I was involved recently in a discussion about religious education in schools and at one point the subject of the difference between religious study and the study of religion came up.
In BAR magazine (the March/April 2012 issue) Mary Joan Winn Leith in a text with the title The Bible Divide comes to the rescue with some interesting points. See next two fragments from the article
Many people are unaware that Religious Studies and Theology are not synonymous. Generally, the difference can be understood as the difference between the university and the seminary; in other words, a difference of perspective—the view from the outside or from the inside. The study of Religion has historically allied itself with science and reason as an interdisciplinary field using the methodologies of History, Linguistics, Anthropology—including Archaeology—and other university disciplines. One of its basic “rules” is that the scholar investigates religions of the contemporary world or of the past (such as ancient Israel) as a neutral observer and reporter with no religious agenda (even if we know no one can be fully impartial). I tell my students to imagine scholars of Religion as Martians, newly landed on earth with no preconceived notions about religion. Scholars of Religion do not aim to tell people what to believe or how to live.By contrast, a Theologian studies her own religion as a believer—as a Jew or a Christian, for example—allied with faith and authority. What she discovers about, say, the influence of ancient Mesopotamian law on the Ten Commandments (Exodus 20:1–17; Deuteronomy 5:6–21), she will seek to reconcile with existing Christian or Jewish belief. What is problematic is that the border between the two disciplines can very easily overlap, especially in the subfield of Religious Studies that is Biblical Studies.”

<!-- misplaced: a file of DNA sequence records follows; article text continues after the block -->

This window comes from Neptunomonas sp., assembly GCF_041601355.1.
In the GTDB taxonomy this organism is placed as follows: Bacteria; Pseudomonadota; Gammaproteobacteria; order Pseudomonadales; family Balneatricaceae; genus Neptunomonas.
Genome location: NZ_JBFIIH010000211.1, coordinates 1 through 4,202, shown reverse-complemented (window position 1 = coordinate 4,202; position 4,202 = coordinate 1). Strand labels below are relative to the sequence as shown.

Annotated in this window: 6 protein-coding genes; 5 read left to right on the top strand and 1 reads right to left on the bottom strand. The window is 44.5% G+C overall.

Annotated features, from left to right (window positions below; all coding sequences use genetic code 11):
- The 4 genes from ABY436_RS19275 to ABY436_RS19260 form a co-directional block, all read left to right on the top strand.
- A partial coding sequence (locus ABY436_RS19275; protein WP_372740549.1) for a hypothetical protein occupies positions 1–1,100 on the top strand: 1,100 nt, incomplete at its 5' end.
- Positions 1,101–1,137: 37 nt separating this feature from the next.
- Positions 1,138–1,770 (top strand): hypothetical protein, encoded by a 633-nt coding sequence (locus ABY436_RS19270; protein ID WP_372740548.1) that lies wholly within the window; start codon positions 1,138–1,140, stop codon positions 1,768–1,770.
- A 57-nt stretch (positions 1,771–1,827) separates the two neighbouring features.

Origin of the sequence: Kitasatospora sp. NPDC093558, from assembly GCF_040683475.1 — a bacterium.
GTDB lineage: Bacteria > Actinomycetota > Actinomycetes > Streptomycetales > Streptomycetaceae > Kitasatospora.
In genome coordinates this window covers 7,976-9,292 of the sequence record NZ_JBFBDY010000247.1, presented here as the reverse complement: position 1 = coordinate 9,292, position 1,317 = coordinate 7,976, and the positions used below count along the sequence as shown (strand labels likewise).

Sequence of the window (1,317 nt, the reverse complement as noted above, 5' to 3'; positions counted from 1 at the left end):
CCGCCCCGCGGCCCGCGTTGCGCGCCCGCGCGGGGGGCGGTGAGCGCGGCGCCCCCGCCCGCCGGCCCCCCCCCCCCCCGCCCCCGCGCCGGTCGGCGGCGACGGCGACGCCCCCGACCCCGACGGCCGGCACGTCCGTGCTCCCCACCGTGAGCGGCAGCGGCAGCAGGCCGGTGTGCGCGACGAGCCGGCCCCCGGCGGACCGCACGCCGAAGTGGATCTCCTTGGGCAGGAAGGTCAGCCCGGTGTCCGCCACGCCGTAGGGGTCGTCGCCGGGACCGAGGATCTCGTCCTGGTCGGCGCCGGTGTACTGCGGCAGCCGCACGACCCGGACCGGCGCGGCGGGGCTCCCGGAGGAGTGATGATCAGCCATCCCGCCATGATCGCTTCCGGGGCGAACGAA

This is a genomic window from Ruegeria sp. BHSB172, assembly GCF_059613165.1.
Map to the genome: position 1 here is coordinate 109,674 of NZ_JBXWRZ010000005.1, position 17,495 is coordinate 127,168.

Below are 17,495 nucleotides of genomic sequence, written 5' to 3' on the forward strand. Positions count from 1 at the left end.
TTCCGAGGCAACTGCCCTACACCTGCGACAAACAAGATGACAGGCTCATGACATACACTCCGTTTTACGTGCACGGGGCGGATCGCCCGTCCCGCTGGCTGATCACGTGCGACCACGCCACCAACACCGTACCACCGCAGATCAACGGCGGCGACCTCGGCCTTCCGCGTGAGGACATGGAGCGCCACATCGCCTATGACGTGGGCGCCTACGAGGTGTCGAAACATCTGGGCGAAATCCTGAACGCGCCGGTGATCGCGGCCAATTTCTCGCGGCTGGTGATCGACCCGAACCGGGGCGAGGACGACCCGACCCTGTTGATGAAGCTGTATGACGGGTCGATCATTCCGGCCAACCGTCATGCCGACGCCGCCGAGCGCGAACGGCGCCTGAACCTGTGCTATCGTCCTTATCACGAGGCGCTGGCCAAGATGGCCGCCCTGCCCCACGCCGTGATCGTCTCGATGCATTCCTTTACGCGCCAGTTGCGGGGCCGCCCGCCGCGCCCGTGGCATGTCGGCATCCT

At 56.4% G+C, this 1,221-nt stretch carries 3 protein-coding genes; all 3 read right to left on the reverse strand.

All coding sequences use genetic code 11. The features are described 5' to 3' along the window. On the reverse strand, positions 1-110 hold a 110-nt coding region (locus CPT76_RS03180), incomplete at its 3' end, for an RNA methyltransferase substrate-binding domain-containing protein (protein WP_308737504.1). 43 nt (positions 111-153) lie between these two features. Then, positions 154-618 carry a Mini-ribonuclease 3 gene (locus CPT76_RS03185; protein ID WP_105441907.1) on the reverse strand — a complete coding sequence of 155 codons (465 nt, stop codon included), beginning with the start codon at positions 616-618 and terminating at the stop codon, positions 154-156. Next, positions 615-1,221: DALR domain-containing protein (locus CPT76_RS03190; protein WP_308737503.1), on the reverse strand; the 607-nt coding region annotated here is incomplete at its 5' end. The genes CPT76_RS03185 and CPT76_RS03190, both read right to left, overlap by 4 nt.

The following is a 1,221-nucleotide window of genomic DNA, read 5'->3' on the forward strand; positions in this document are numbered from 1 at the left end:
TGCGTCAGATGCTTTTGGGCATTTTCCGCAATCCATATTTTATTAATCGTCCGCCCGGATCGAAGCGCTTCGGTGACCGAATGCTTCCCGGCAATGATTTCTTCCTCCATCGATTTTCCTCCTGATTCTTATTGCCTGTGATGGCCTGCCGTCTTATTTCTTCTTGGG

“Of course, discoveries in Religious Studies, like discoveries in other “scientific” fields, can, and often do, present challenges to Theology. However, this doesn’t mean the two cannot coexist. I find illuminating the comment made by evangelical theologian Daniel B. Wallace, “I hold in limbo my own theological views about the [New Testament] as I work through it; it makes for an interesting time! In one respect I have an existential crisis every time I come to the text, and that’s fine because the core of my theology is not the Bible, it’s Christ.”2